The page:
Looking back to move forward: new paradigms in business affecting future investment trends

The world is changing and paradigms of business that worked so well during the industrial revolution are becoming less relevant. What is the future of business and how will this affect investment?

When you think of the origins of business, what comes to mind? Cavemen and women bartering with stone tools, or perhaps something more recent, like the East India Company – the original multinational, in a time long before air travel or the internet.  Either way, business in some form or another has existed pretty much as long as humans have.

But business, in its earliest forms, was often a much simpler concept on a small community scale – some individuals saw the needs or challenges in their community and came up with innovative solutions, and if those solutions had value they were supported by the community (through bartering, money, or some other means of power or favour acquisition).

This is interesting, because in modern times if the above were taken as a definition of social enterprise or social business it would fit rather well, since a social enterprise is often described as a business meant to address a societal challenge. Some may ask however, when exactly did traditional business stop being exactly that?

As the history of business progressed from the dark ages and we underwent major civilisation developments, including mass urbanisation, global travel, and eventually the industrial revolution, the concept of the corporation emerged. Originally, this was yet another innovation that addressed challenges in terms of economies of scale, and thus as a model, it prospered and spread around the world.  In this new reality, communities and their needs gradually became a far-removed concept and instead, the concern was on faceless mass markets and customers. Additionally, although the customers still had power, the information that these customers received could be manipulated and controlled and so the power sat largely with the large companies instead.

Further to this, economic theories that started cropping up around this same time were interpreted as promoting self-interest in the name of prosperity, and made huge assumptions about hypothetical rational and largely unemotional human beings.  However, also during these shifts came the rise of national governments as well as the non-profit sector, which in turn rose to protect the masses and provide for some gaps and inequalities.

Speeding up to the present time, humanity has continued to progress and develop and we have seen massive technology innovations that rapidly accelerate communication and efficiency, and can make our lives easier even as they make our learned skills obsolete. In this context, corporations have come under scrutiny, and power is slowly starting to shift back towards consumers, who are often driving socially and environmentally responsible practices. In essence – the community aspect to business is becoming important again. And with the pressure that corporates are facing, NGOs are also coming under financial strain as grant funding dries up through fading interest in donations while at the same time becoming ever more competitive and oversubscribed. They too need to become self-sustaining. Everything is starting to converge in the middle.

So we have to ask ourselves, what does the future of business look like?

At Simanye we believe the future of all business is going to be a lot more like the origins of business – providing the best products or services that people actually need and which help make their lives better without destroying the environment or taking advantage of others. Moreover, this will likely be done through new models of economies of scale – ones that will need to rely less on physical proximity, 40+ hour work weeks, and rigid structures, and more on things that new technology allows us to do: such as network models of organisation, working smarter and not harder, getting rid of the need for repetitive/dangerous tasks, thinking of our customers as part of our community and communicating in that way with them, and so forth. Money itself may even start to get de-centralised and democratised as monetary reforms start taking place around fledgling blockchain technology and the use of cryptocurrencies like Bitcoin.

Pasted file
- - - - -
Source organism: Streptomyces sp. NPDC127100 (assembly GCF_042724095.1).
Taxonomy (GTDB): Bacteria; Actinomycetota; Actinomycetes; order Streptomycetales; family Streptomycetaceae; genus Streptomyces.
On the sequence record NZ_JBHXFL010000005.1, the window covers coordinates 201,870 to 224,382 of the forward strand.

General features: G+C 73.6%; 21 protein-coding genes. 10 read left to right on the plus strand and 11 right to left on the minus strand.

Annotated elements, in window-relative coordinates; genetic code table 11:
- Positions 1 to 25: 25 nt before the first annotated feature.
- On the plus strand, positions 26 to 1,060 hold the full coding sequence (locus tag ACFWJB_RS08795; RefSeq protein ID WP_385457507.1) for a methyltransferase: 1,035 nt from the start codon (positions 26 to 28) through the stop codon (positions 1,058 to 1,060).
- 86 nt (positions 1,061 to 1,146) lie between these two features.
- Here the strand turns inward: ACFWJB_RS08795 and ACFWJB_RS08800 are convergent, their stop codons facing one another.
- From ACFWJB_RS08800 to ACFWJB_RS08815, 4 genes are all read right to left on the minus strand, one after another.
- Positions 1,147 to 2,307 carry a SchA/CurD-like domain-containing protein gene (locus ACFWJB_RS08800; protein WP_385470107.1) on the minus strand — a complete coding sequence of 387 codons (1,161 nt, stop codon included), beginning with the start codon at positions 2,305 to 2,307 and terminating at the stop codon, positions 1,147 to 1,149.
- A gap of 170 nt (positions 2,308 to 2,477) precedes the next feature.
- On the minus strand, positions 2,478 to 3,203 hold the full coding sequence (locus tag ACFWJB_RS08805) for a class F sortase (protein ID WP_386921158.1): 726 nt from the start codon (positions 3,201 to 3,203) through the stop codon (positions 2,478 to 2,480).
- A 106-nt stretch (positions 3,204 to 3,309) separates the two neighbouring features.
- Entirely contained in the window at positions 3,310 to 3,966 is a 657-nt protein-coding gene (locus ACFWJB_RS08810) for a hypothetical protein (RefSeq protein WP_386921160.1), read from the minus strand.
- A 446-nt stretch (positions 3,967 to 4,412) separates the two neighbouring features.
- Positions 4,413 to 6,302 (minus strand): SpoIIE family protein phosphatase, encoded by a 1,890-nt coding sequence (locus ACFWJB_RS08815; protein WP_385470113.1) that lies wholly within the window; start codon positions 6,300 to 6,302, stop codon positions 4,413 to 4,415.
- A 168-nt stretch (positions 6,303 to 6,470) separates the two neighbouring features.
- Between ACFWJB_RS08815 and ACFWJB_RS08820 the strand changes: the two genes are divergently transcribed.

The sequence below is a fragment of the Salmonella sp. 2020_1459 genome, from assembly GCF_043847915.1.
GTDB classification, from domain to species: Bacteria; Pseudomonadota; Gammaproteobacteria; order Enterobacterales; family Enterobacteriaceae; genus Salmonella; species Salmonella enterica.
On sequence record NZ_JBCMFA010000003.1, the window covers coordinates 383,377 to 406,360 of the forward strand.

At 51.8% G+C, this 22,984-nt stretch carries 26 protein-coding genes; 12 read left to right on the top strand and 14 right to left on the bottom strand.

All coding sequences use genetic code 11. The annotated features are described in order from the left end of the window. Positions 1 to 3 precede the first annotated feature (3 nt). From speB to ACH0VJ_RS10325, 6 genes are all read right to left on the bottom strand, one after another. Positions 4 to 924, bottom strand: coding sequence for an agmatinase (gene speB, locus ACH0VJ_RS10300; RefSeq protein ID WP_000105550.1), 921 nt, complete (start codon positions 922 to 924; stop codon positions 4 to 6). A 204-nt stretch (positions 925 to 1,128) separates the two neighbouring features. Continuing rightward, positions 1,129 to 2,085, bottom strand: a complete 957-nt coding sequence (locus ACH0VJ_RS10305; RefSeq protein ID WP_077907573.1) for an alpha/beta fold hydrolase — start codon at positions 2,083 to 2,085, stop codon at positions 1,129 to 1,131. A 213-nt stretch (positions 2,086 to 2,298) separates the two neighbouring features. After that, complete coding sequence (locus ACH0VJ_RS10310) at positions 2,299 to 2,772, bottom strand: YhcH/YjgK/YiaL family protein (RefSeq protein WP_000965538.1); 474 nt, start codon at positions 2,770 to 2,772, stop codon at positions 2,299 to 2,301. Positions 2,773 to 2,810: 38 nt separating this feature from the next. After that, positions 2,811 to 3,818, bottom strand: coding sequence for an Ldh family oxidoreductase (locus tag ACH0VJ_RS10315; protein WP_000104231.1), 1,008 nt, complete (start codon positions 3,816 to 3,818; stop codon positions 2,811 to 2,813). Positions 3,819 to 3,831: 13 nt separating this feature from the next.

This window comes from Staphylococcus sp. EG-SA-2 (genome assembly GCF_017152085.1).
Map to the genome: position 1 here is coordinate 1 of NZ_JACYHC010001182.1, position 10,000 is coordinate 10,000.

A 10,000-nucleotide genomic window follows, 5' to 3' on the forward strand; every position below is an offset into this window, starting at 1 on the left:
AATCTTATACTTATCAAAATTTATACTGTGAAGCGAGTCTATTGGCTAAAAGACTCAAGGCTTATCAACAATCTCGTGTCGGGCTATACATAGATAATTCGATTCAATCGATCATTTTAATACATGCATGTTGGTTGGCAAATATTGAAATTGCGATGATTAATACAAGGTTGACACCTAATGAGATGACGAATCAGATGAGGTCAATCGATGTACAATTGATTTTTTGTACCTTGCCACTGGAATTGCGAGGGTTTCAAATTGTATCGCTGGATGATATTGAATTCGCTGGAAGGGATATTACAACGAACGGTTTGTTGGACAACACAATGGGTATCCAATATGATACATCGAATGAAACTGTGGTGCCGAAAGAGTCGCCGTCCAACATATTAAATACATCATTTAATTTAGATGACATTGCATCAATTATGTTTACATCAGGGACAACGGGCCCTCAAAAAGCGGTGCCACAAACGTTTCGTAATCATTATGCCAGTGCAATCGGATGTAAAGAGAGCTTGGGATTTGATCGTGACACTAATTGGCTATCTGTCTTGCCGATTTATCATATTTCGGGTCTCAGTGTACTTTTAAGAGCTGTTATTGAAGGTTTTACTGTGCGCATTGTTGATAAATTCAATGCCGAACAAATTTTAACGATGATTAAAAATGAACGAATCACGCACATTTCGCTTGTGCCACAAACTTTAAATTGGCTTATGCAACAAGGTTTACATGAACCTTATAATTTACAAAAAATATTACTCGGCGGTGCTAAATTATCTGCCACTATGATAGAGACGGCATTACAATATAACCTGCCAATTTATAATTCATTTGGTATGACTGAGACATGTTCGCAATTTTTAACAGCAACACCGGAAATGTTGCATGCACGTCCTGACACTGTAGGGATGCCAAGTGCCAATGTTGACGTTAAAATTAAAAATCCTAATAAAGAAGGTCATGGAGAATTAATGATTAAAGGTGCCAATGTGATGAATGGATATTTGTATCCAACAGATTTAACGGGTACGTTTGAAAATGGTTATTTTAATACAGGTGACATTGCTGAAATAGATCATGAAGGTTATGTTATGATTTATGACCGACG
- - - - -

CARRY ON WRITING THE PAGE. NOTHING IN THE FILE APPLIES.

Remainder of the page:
Does this all sound far-fetched? Well, certainly some investors have started to look much closer at things like Bitcoin – and in the past year many major banks have finally started investigating what this new currency is all about (as evidenced here, here and here). Additionally, companies that pay very high minimum wages, as well as those looking at ensuring employees work no more than 20 hours a week, are gaining notice and also doing well, as rote work becomes more automated and people search for meaning.

Furthermore, such thinking is clearly becoming more mainstream as for example, last year at Davos World Economic Forum saw the launch of the Business and Sustainable Development Commission, which brings together leaders from business, finance, civil society, labour, and international organisations, with the aim of demonstrating the real value to business if Global Goals are achieved, and helping corporates understand how they can contribute to achieving them. Looking at corporate sustainability or responsibility is no longer just a marginal thing nor something companies do just for good PR.  Companies with integrated strategies are starting to show off what they can do in the new paradigm, and are appealing to the next generation with a vision of the future not only nicer to live in, but with more promised balance and the ever-elusive meaning. Certainly, there is no lack of new and upcoming technologies to invest in to help us get there as well.

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